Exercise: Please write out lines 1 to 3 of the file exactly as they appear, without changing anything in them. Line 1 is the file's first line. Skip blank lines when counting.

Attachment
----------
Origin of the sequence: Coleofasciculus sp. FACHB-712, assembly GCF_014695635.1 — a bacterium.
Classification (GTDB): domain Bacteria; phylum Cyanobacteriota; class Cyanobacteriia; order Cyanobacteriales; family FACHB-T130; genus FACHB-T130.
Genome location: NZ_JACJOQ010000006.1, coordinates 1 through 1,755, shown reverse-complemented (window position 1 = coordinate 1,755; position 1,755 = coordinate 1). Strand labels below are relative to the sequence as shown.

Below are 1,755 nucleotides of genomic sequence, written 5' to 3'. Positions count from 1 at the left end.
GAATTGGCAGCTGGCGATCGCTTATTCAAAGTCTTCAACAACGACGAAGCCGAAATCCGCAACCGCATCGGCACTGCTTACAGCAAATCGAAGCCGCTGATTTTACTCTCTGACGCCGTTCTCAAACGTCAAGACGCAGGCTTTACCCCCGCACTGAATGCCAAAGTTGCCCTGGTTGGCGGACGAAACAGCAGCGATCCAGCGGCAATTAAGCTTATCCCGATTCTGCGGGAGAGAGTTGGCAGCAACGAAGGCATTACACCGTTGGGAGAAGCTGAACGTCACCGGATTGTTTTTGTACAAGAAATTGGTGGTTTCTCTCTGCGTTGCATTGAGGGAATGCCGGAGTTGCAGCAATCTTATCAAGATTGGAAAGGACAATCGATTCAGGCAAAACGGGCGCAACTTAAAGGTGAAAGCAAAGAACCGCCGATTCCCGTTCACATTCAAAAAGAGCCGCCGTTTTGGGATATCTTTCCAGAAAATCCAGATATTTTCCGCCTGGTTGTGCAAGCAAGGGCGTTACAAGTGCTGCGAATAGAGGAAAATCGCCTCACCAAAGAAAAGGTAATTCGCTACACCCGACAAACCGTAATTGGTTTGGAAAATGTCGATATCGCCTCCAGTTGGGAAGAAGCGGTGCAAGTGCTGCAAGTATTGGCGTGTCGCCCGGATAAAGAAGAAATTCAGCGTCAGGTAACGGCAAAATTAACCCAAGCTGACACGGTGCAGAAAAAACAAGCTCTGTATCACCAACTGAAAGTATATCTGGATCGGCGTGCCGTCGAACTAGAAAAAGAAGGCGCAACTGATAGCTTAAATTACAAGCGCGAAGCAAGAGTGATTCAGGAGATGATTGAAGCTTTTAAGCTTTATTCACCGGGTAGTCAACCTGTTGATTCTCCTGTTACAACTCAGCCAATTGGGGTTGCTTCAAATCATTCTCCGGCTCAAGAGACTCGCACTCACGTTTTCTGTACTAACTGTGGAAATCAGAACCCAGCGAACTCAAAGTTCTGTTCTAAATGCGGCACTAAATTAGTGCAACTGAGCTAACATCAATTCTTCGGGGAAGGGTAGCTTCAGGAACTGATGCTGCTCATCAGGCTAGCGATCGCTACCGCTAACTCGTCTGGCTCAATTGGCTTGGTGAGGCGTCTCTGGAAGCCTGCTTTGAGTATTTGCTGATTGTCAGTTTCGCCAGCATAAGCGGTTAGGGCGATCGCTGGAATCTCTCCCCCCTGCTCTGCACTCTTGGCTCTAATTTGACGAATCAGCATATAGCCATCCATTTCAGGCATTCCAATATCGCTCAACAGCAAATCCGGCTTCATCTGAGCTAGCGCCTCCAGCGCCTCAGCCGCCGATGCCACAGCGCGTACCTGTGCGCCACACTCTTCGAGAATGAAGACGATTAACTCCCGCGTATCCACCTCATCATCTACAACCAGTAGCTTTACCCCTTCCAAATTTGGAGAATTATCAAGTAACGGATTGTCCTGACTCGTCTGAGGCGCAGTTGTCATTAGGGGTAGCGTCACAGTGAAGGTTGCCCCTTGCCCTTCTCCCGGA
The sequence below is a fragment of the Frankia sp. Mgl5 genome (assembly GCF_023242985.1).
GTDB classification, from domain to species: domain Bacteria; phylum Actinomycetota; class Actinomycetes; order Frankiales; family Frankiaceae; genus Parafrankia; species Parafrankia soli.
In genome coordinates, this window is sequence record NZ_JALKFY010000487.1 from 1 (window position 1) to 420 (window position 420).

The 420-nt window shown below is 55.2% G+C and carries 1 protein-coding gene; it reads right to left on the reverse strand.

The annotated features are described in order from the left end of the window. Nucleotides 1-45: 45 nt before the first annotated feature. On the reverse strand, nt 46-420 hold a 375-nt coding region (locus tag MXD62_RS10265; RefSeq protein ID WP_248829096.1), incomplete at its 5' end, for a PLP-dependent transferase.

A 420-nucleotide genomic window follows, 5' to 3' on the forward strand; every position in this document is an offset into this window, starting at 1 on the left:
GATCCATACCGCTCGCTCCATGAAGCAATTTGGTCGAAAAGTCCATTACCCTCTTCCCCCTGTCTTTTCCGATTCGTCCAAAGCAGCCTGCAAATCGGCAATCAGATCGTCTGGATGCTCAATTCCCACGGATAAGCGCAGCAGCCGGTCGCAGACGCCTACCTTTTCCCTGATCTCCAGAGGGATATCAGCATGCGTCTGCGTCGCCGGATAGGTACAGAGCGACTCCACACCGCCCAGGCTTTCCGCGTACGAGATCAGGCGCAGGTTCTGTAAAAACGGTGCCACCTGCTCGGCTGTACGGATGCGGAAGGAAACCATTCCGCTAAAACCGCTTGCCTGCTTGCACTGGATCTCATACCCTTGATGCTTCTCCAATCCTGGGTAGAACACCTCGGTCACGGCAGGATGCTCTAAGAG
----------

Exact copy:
Origin of the sequence: Coleofasciculus sp. FACHB-712, assembly GCF_014695635.1 — a bacterium.
Classification (GTDB): domain Bacteria; phylum Cyanobacteriota; class Cyanobacteriia; order Cyanobacteriales; family FACHB-T130; genus FACHB-T130.
Genome location: NZ_JACJOQ010000006.1, coordinates 1 through 1,755, shown reverse-complemented (window position 1 = coordinate 1,755; position 1,755 = coordinate 1). Strand labels below are relative to the sequence as shown.